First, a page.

Nuku'alofa, Tonga image
Day 52
Nuku'alofa, Tonga
Nukualofa is the capital city of the Kingdom of Tonga, a group of islands in the South Pacific. The islands of Tonga are lined with coral reefs and white sand beaches, and are protected by picturesque lagoons and limestone cliffs. Tonga is also one of the very few places in the world where visitors have the opportunity to swim with whales in the tropical ocean waters.
Sydney, New South Wales, Australia image
Days 57 - 58
Sydney, New South Wales, Australia
Sydney belongs to the exclusive club of cities that generate excitement. At the end of a marathon flight there's renewed vitality in the cabin as the plane circles the city, where thousands of yachts are suspended on the dark water and the sails of the Opera House glisten in the distance. Blessed with dazzling beaches and a sunny climate, Sydney is among the most beautiful cities on the planet.With 4.6 million people, Sydney is the biggest and most cosmopolitan city in Australia. A wave of immigration from the 1950s has seen the Anglo-Irish immigrants who made up the city's original population joined by Italians, Greeks, Turks, Lebanese, Chinese, Vietnamese, Thais, and Indonesians. This intermingling has created a cultural vibrancy and energy—and a culinary repertoire—that was missing only a generation ago.Sydneysiders embrace their harbor with a passion. Indented with numerous bays and beaches, Sydney Harbour is the presiding icon for the city, and urban Australia. Captain Arthur Phillip, commander of the 11-ship First Fleet, wrote in his diary when he first set eyes on the harbor on January 26, 1788: "We had the satisfaction of finding the finest harbor in the world."Although a visit to Sydney is an essential part of an Australian experience, the city is no more representative of Australia than Los Angeles is of the United States. Sydney has joined the ranks of the great cities whose characters are essentially international. What Sydney offers is style, sophistication, and great looks—an exhilarating prelude to the continent at its back door.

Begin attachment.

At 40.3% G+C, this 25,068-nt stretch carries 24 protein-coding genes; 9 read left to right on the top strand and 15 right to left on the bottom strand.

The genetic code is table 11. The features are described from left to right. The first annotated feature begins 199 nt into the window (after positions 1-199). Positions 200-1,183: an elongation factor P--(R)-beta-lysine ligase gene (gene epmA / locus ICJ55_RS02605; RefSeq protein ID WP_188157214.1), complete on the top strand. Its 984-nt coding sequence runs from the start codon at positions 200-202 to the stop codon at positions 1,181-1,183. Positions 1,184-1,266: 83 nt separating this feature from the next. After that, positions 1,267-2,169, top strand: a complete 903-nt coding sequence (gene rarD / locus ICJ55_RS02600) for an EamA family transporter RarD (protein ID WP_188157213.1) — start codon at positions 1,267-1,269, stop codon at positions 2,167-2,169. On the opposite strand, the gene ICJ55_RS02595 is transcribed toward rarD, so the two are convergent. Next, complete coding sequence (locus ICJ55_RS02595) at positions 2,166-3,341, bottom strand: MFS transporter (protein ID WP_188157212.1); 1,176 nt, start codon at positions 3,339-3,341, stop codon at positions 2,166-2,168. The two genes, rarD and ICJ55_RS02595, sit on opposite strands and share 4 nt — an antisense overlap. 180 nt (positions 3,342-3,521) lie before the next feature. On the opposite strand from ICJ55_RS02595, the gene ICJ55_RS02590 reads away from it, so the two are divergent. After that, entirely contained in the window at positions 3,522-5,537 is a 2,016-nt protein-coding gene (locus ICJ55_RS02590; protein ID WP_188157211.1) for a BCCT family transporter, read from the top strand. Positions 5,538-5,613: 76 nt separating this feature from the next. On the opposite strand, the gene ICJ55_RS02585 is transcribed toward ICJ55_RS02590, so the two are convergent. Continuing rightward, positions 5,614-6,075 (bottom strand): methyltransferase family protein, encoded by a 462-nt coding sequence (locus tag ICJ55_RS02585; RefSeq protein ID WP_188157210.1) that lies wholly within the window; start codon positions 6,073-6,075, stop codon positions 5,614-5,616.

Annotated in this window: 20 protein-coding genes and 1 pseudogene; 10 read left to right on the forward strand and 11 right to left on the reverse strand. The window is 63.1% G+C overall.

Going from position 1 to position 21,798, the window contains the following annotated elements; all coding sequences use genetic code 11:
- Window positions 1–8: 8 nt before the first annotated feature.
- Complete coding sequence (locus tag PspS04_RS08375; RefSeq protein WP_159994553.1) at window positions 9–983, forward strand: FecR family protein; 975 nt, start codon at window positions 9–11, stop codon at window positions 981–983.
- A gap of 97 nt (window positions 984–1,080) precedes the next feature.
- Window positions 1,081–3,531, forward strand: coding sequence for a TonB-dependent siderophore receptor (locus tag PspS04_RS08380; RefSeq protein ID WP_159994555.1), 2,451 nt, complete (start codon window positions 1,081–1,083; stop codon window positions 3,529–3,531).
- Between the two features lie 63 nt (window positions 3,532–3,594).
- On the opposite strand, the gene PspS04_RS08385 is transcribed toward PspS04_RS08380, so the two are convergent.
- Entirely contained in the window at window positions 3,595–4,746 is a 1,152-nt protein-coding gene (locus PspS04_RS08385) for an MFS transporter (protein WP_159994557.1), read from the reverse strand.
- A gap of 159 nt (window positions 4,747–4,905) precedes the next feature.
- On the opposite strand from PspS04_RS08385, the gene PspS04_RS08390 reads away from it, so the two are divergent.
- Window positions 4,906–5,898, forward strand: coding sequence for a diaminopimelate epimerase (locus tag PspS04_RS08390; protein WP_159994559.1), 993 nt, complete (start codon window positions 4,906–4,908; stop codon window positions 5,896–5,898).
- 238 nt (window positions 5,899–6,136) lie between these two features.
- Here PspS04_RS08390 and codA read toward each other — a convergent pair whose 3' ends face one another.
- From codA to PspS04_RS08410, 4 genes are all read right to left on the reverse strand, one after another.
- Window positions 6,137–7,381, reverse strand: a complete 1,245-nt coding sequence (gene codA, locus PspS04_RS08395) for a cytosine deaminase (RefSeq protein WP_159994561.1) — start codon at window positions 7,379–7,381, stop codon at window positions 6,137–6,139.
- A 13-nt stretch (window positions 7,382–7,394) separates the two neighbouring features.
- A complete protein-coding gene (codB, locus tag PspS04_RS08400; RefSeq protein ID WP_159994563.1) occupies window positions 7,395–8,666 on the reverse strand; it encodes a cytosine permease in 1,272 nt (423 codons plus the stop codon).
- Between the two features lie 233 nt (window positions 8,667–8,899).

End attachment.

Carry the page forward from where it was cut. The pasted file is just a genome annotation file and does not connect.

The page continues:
Melbourne, Victoria, Australia image
Day 60
Melbourne, Victoria, Australia
Consistently rated among the "world's most livable cities" in quality-of-life surveys, Melbourne is built on a coastal plain at the top of the giant horseshoe of Port Phillip Bay. The city center is an orderly grid of streets where the state parliament, banks, multinational corporations, and splendid Victorian buildings that sprang up in the wake of the gold rush now stand. This is Melbourne's heart, which you can explore at a leisurely pace in a couple of days.In Southbank, one of the newer precincts south of the city center, the Southgate development of bars, restaurants, and shops has refocused Melbourne's vision on the Yarra River. Once a blighted stretch of factories and run-down warehouses, the southern bank of the river is now a vibrant, exciting part of the city, and the river itself is finally taking its rightful place in Melbourne's psyche.Just a hop away, Federation Square—with its host of galleries—has become a civic landmark for Melburnians. Stroll along the Esplanade in the suburb of St. Kilda, amble past the elegant houses of East Melbourne, enjoy the shops and cafés in Fitzroy or Carlton, rub shoulders with locals at the Victoria Market, nip into the Windsor for afternoon tea, or rent a canoe at Studley Park to paddle along one of the prettiest stretches of the Yarra—and you may discover Melbourne's soul as well as its heart.